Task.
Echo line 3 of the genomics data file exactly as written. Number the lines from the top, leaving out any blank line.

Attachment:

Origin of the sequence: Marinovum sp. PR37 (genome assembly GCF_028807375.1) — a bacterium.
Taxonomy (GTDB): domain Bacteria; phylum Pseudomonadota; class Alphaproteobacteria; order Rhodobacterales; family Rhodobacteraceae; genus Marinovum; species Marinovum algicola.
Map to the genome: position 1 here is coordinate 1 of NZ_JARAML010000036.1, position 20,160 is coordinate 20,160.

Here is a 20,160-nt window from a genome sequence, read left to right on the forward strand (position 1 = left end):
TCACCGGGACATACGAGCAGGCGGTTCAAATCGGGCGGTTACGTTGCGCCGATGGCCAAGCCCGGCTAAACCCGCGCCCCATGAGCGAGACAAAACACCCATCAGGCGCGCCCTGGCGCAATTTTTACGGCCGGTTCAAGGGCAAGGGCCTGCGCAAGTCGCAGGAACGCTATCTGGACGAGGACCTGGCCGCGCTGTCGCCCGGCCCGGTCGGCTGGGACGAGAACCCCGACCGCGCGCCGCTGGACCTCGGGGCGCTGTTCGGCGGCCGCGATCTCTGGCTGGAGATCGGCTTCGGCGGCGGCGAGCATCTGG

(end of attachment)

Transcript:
Map to the genome: position 1 here is coordinate 1 of NZ_JARAML010000036.1, position 20,160 is coordinate 20,160.